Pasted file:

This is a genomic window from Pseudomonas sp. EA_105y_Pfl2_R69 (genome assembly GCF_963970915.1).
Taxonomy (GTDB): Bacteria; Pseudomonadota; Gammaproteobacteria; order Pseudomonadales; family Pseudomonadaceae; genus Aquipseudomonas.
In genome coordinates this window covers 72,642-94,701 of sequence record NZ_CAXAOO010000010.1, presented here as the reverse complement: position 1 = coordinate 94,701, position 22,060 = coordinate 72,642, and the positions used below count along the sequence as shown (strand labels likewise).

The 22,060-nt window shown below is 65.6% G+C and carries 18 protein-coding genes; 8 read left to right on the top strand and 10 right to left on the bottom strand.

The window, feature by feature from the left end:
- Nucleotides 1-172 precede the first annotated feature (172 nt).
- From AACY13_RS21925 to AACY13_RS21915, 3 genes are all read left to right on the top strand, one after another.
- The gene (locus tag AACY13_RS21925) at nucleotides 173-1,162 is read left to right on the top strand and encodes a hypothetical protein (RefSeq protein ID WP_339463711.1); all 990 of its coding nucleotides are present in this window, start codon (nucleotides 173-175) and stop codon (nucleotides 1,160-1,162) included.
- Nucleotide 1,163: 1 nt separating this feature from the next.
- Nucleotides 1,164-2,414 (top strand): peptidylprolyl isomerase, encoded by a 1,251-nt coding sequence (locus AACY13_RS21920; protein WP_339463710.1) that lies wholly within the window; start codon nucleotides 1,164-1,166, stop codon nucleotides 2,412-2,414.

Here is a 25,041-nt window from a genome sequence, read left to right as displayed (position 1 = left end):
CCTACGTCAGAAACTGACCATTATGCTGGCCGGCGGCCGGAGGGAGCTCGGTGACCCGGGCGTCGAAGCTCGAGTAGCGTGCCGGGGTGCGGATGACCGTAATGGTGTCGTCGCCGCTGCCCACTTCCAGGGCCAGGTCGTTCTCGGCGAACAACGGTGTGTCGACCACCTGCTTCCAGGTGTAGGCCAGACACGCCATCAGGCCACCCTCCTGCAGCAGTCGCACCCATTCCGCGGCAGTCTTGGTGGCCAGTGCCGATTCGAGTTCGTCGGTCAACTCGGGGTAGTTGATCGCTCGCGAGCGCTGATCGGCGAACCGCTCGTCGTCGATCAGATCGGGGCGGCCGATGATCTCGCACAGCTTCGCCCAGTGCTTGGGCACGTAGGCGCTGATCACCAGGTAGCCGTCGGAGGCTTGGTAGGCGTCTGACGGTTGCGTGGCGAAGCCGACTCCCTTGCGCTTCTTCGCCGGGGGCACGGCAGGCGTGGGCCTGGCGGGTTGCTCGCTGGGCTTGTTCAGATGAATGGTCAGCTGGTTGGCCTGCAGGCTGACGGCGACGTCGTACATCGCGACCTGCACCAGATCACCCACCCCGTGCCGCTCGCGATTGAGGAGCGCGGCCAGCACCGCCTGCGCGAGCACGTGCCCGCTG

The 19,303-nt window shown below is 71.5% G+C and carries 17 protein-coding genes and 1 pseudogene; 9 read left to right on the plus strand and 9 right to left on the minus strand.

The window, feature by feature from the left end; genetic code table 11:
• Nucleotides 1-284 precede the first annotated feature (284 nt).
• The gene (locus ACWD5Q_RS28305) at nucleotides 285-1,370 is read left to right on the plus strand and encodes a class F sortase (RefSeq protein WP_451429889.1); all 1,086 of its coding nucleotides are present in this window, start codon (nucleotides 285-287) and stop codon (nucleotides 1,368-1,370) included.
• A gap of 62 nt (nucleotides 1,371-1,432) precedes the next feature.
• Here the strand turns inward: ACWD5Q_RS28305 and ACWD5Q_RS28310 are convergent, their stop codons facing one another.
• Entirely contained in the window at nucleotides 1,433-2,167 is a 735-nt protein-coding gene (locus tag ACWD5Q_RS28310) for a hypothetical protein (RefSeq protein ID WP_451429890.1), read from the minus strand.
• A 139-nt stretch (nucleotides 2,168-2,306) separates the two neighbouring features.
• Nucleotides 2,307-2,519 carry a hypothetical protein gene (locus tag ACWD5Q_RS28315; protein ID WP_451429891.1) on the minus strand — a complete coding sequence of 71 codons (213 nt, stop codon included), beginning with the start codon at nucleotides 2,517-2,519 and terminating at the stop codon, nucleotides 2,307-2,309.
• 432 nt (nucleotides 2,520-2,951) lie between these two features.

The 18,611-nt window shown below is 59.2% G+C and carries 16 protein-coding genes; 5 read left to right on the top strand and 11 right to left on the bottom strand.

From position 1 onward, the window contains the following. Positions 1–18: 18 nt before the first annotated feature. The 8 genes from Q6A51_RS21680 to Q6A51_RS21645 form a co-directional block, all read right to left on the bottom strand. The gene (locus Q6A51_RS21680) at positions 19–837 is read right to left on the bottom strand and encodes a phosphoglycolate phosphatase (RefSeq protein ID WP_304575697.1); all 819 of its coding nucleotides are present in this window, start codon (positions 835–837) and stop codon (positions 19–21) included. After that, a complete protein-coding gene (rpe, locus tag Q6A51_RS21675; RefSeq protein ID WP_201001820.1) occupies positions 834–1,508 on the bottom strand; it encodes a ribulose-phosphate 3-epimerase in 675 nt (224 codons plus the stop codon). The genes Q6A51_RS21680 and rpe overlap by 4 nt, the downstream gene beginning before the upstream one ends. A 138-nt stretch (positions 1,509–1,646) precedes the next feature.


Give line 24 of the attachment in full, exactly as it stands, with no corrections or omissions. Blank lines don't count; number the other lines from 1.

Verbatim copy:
From position 1 onward, the window contains the following. Positions 1–18: 18 nt before the first annotated feature. The 8 genes from Q6A51_RS21680 to Q6A51_RS21645 form a co-directional block, all read right to left on the bottom strand. The gene (locus Q6A51_RS21680) at positions 19–837 is read right to left on the bottom strand and encodes a phosphoglycolate phosphatase (RefSeq protein ID WP_304575697.1); all 819 of its coding nucleotides are present in this window, start codon (positions 835–837) and stop codon (positions 19–21) included. After that, a complete protein-coding gene (rpe, locus tag Q6A51_RS21675; RefSeq protein ID WP_201001820.1) occupies positions 834–1,508 on the bottom strand; it encodes a ribulose-phosphate 3-epimerase in 675 nt (224 codons plus the stop codon). The genes Q6A51_RS21680 and rpe overlap by 4 nt, the downstream gene beginning before the upstream one ends. A 138-nt stretch (positions 1,509–1,646) precedes the next feature.